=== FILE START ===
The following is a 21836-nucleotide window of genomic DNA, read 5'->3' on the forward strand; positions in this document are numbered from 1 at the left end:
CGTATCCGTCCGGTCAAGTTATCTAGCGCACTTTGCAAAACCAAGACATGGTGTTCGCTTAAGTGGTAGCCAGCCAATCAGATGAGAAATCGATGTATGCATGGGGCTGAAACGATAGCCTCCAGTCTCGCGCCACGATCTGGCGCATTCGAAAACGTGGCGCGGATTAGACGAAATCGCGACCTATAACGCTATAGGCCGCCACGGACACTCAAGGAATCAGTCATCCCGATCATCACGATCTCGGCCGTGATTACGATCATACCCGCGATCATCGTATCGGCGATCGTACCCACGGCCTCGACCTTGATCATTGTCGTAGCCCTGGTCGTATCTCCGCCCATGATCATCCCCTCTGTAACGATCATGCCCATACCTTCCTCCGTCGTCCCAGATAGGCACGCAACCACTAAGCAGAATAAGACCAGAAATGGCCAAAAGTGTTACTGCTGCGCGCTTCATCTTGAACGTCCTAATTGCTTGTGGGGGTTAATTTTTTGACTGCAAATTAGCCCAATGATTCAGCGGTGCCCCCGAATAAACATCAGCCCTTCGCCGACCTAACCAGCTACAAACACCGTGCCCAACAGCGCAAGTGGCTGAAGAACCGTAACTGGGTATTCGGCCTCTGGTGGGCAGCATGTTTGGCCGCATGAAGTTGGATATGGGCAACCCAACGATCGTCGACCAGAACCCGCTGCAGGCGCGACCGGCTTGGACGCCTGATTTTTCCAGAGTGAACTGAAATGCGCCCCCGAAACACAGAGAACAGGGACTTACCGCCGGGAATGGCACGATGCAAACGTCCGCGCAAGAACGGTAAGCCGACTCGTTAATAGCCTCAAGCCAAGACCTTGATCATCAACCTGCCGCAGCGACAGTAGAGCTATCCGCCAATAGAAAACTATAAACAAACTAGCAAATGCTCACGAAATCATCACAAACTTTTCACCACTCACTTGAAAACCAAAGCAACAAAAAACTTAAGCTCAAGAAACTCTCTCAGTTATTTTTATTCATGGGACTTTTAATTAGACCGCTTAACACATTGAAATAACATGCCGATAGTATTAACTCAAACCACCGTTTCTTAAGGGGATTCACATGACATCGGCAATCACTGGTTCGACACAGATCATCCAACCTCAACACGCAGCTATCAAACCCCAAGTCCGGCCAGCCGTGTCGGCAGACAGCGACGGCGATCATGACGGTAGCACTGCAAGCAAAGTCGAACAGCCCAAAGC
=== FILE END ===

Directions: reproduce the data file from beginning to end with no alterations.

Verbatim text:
The following is a 21836-nucleotide window of genomic DNA, read 5'->3' on the forward strand; positions in this document are numbered from 1 at the left end:
CGTATCCGTCCGGTCAAGTTATCTAGCGCACTTTGCAAAACCAAGACATGGTGTTCGCTTAAGTGGTAGCCAGCCAATCAGATGAGAAATCGATGTATGCATGGGGCTGAAACGATAGCCTCCAGTCTCGCGCCACGATCTGGCGCATTCGAAAACGTGGCGCGGATTAGACGAAATCGCGACCTATAACGCTATAGGCCGCCACGGACACTCAAGGAATCAGTCATCCCGATCATCACGATCTCGGCCGTGATTACGATCATACCCGCGATCATCGTATCGGCGATCGTACCCACGGCCTCGACCTTGATCATTGTCGTAGCCCTGGTCGTATCTCCGCCCATGATCATCCCCTCTGTAACGATCATGCCCATACCTTCCTCCGTCGTCCCAGATAGGCACGCAACCACTAAGCAGAATAAGACCAGAAATGGCCAAAAGTGTTACTGCTGCGCGCTTCATCTTGAACGTCCTAATTGCTTGTGGGGGTTAATTTTTTGACTGCAAATTAGCCCAATGATTCAGCGGTGCCCCCGAATAAACATCAGCCCTTCGCCGACCTAACCAGCTACAAACACCGTGCCCAACAGCGCAAGTGGCTGAAGAACCGTAACTGGGTATTCGGCCTCTGGTGGGCAGCATGTTTGGCCGCATGAAGTTGGATATGGGCAACCCAACGATCGTCGACCAGAACCCGCTGCAGGCGCGACCGGCTTGGACGCCTGATTTTTCCAGAGTGAACTGAAATGCGCCCCCGAAACACAGAGAACAGGGACTTACCGCCGGGAATGGCACGATGCAAACGTCCGCGCAAGAACGGTAAGCCGACTCGTTAATAGCCTCAAGCCAAGACCTTGATCATCAACCTGCCGCAGCGACAGTAGAGCTATCCGCCAATAGAAAACTATAAACAAACTAGCAAATGCTCACGAAATCATCACAAACTTTTCACCACTCACTTGAAAACCAAAGCAACAAAAAACTTAAGCTCAAGAAACTCTCTCAGTTATTTTTATTCATGGGACTTTTAATTAGACCGCTTAACACATTGAAATAACATGCCGATAGTATTAACTCAAACCACCGTTTCTTAAGGGGATTCACATGACATCGGCAATCACTGGTTCGACACAGATCATCCAACCTCAACACGCAGCTATCAAACCCCAAGTCCGGCCAGCCGTGTCGGCAGACAGCGACGGCGATCATGACGGTAGCACTGCAAGCAAAGTCGAACAGCCCAAAGC